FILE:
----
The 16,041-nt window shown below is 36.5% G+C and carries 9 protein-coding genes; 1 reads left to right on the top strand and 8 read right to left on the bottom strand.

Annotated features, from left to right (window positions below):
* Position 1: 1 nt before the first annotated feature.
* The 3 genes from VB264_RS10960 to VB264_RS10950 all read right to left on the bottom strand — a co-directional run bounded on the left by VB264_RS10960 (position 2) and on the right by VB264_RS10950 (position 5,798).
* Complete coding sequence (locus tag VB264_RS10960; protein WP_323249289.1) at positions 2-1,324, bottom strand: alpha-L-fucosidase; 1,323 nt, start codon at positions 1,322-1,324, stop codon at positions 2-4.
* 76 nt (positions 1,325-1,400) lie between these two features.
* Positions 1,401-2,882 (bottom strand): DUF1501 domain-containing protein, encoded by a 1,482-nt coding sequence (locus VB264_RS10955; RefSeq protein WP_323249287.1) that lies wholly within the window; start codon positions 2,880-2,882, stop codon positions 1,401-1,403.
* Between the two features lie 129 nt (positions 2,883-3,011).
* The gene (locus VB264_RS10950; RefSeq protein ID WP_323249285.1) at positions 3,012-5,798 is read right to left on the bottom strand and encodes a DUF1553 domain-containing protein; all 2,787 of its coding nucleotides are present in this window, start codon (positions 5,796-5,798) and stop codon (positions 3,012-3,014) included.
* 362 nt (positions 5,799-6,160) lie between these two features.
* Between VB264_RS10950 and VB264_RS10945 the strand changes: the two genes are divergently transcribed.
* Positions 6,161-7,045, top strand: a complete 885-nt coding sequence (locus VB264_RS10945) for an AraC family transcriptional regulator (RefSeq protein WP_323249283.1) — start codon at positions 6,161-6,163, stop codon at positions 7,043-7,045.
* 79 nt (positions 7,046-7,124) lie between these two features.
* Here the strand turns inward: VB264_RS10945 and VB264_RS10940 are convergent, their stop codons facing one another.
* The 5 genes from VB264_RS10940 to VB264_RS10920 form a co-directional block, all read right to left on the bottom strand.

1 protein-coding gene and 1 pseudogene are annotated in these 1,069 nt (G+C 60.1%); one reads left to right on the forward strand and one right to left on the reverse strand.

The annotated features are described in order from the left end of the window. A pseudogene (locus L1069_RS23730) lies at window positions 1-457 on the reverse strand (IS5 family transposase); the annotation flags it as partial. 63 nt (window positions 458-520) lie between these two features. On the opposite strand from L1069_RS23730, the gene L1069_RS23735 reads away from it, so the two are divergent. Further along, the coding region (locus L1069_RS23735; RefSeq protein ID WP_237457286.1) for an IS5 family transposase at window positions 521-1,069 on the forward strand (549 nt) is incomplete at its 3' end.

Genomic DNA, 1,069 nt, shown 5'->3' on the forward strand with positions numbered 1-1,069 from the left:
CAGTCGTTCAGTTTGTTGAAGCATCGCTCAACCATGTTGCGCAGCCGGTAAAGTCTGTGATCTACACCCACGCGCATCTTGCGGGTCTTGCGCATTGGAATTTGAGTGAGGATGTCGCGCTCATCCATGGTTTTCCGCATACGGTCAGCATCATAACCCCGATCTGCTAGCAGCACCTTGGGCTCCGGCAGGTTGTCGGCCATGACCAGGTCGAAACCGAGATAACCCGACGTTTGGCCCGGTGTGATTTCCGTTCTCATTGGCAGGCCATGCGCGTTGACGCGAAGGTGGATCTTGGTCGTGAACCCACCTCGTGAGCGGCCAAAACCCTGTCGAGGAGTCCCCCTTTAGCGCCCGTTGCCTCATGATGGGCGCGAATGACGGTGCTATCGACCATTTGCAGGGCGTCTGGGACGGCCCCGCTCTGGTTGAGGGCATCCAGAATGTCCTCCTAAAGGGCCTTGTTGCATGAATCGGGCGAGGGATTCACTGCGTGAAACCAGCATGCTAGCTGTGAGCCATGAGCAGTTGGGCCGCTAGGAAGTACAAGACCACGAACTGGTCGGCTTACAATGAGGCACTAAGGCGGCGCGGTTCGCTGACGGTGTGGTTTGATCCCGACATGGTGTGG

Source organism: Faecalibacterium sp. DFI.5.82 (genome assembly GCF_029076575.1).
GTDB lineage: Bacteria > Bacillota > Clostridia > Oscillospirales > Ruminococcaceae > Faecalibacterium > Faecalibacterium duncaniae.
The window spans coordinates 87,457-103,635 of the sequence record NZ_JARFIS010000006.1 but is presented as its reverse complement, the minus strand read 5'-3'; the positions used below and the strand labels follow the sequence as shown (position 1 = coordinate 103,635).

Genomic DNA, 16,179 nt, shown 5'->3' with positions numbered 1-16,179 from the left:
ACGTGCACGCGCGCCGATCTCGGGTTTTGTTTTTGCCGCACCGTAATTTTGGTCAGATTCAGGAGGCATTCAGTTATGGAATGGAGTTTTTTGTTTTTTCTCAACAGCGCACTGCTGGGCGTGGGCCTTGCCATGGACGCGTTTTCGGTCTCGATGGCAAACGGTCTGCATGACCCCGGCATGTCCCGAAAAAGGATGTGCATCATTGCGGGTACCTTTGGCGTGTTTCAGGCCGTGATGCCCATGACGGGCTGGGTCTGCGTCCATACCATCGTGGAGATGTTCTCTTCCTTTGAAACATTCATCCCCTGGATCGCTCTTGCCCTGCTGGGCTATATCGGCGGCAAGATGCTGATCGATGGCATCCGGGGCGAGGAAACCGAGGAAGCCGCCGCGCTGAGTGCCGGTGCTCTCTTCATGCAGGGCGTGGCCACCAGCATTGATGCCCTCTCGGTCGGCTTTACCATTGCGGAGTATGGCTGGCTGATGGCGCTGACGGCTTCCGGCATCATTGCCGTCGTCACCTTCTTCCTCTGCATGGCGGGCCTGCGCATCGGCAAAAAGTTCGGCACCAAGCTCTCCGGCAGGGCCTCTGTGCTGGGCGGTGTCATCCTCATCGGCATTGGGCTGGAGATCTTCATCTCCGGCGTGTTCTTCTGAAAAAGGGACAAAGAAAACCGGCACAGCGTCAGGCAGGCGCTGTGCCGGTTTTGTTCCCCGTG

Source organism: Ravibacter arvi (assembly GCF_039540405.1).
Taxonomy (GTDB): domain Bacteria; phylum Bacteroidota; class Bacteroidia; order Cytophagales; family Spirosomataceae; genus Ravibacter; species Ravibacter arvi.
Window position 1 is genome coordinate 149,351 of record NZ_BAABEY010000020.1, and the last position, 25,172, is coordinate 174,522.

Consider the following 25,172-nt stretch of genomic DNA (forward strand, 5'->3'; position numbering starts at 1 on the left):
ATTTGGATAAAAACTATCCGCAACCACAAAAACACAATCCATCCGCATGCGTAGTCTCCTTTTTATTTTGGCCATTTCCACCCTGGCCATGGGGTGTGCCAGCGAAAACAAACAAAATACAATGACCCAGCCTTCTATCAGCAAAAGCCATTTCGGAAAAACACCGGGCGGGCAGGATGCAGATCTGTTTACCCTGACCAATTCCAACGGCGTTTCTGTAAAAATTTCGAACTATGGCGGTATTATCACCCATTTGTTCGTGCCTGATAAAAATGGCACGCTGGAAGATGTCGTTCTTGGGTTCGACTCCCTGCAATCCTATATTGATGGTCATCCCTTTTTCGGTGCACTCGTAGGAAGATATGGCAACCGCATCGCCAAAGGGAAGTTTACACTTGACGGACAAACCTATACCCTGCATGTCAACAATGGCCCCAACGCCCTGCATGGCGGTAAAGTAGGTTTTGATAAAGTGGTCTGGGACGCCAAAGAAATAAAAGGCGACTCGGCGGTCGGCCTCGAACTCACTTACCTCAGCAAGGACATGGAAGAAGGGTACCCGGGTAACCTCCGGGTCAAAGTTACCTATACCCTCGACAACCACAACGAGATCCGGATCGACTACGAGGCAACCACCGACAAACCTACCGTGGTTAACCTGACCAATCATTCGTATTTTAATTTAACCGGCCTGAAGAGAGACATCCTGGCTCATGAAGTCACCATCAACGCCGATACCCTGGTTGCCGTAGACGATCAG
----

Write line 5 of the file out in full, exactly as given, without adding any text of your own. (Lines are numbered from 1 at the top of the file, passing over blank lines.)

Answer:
* Complete coding sequence (locus tag VB264_RS10960; protein WP_323249289.1) at positions 2-1,324, bottom strand: alpha-L-fucosidase; 1,323 nt, start codon at positions 1,322-1,324, stop codon at positions 2-4.